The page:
The Controversial DSM-5
by Ned Wicker
From some 30 years the Diagnostic and Statistical Manual of Mental Health Disorders (DSM) has been the standard diagnostic criteria dealing with addiction and other mental disorders. Recently the DSM-IV-TR has given way to a new way of thinking and with that some controversy.
The DSM-5 is the new standard and takes a step back from the DSM-IV, not trying to pinpoint an exact diagnosis, but rather puts every kind of mental disorder imaginable on a spectrum.
Every condition will be categorized from MILD to SEVERE
The DSM-IV, for example, tried to categorize every condition and when something did not fit a specific category, it was listed as NOS (not otherwise specified). Contrast that to the DSM-5 which gets away from the general classification by recognizing the co-morbidity of nearly every case—that is there is more than just one factor contributing to the person’s condition.
DSM-5 focuses finding ALL mental disorders rather tha focusing on one
DSM-5 contends that where you find depression you might also find anxiety, where there is attention deficit hyperactivity disorder (ADHD) there might also be substance abuse. The old NOS was not popular as a diagnostic tool, because it merely lumped the unknown into a pile. It was however convenient for the practitioners because it made billing categories much EASIER.
This is the first major overhaul in 30 years and soon there will be an electronic version available and updates are promised as the new standard rolls out. But like we mentioned, it does have it’s controversy. For example, who owns it? The DSM-IV was the domain of psychiatrists, who certainly have a legitimate dog in the fight, but what about counselors and other medical professionals?
Some believe it goes too far too fast
Some people are claiming the DSM-5 went too far in redefining mental disorders. Hansberger’s Syndrome, a kind of pervasive developmental disorder (PDD), which are conditions that involve delays in the development of many basic skills, like the ability to socialize, communicate, and use imagination, has been left out entirely. The definition of substance abuse has changed and many claim it’s too much at one time.
As for ownership, the medical community, outside of psychiatrists, is left out. Some in that community are asking “where is the biology?” While psychiatry is not an exact science, there are those who believe that science can answer more questions, if not all questions, when it comes to mental disorders and addiction.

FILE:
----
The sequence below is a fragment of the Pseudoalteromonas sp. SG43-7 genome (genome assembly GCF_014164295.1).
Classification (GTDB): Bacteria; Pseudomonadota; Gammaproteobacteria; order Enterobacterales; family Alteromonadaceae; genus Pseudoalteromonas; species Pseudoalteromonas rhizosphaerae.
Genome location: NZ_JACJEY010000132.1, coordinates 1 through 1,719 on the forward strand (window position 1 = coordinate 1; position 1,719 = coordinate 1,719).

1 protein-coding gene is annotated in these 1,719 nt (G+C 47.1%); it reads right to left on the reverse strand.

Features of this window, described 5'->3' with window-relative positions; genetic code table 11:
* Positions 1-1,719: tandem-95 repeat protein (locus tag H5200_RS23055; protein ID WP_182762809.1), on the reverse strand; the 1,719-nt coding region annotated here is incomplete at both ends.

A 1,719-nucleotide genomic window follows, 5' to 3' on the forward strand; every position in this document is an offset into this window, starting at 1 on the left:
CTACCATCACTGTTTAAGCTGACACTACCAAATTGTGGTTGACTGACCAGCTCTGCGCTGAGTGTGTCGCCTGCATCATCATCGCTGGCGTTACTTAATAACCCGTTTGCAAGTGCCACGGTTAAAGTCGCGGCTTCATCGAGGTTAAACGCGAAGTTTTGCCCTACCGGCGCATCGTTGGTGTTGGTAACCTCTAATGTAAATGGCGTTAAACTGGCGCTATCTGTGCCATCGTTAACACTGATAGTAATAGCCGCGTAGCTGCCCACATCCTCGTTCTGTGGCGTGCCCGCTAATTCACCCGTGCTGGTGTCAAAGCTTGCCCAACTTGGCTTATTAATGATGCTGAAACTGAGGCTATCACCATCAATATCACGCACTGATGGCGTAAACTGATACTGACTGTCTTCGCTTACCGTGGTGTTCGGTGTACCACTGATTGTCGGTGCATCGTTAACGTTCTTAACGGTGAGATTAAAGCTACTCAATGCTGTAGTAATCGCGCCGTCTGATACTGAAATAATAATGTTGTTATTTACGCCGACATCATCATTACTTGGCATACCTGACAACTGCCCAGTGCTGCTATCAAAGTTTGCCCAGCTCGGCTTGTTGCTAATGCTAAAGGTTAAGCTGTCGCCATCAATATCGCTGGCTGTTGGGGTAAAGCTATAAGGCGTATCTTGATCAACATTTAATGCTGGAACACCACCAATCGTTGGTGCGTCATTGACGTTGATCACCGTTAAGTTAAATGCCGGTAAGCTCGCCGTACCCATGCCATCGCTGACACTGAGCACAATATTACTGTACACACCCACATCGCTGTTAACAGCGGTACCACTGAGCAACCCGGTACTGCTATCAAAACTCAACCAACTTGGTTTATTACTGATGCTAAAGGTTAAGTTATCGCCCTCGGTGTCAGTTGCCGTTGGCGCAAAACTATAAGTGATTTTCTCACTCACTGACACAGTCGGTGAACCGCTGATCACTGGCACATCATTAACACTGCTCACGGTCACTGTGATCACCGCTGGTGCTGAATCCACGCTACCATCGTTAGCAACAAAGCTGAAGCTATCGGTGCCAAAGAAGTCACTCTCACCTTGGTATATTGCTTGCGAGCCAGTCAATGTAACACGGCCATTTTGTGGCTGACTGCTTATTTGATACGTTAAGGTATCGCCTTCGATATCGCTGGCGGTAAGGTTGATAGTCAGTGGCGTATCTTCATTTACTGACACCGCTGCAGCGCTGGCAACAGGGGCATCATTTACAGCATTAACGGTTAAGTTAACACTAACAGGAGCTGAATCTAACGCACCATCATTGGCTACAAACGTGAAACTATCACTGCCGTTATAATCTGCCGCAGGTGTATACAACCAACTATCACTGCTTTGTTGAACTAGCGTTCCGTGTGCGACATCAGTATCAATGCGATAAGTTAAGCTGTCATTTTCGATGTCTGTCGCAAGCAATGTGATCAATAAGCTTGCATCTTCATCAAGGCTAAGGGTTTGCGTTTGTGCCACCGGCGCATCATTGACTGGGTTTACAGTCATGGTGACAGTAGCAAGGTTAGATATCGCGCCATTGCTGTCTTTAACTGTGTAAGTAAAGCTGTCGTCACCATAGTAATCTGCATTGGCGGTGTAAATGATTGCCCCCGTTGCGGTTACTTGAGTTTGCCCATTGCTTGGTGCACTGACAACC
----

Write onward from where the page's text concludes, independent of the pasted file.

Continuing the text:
NIMH hates new DSM-5
There are some who hate the DSM-5. For example National Institute of Mental Health (NIMH) head Thomas R. Insel, M.D., hates it and promises to come up with his own, science-based version. He aims to base diagnosis on science and biology, not observation.
The Research Domain Criteria Project (RDCP) supports the need to bring science into the diagnostic equation. They contend:
“The assumption of DSM-5 is that everyone’s mental status falls on a spectrum. This spectrum goes from typical to pathological. They contend that everything in mental health, including addiction, falls on that spectrum. It contends there will be a dimensional scale for virtually all disorders, including addiction.”
Mild, Moderate and Severe are the three categories. Some categories cut across all other diagnosis, eg. Anxiety and Suicide. Anxiety and suicide are no longer separate, they cut across other diagnosis, so what we see is not so much a list of conditions, but a tapestry of human behavior.”
“Yet, what may be realistically feasible today for practitioners is no longer sufficient for researchers. Looking forward, laying the groundwork for a future diagnostic system that more directly reflects modern brain science will require openness to rethinking traditional categories.”
“It is increasingly evident that mental illness will be best understood as disorders of brain structure and function that implicate specific domains of cognition, emotion, and behavior.”
“This is the focus of the NIMH’s Research Domain Criteria (RDoC) project. RDoC is an attempt to create a new kind of taxonomy for mental disorders by bringing the power of modern research approaches in genetics, neuroscience, and behavioral science to the problem of mental illness.”
The new DSM will affect all metal disorder diagnosis including addiction diagnosis and over time should give us a better understanding of ALL of the issues effecting the mental status of patients. The work the NIMH is doing should help us to better UNDERSTAND mental disease from a biological prospective.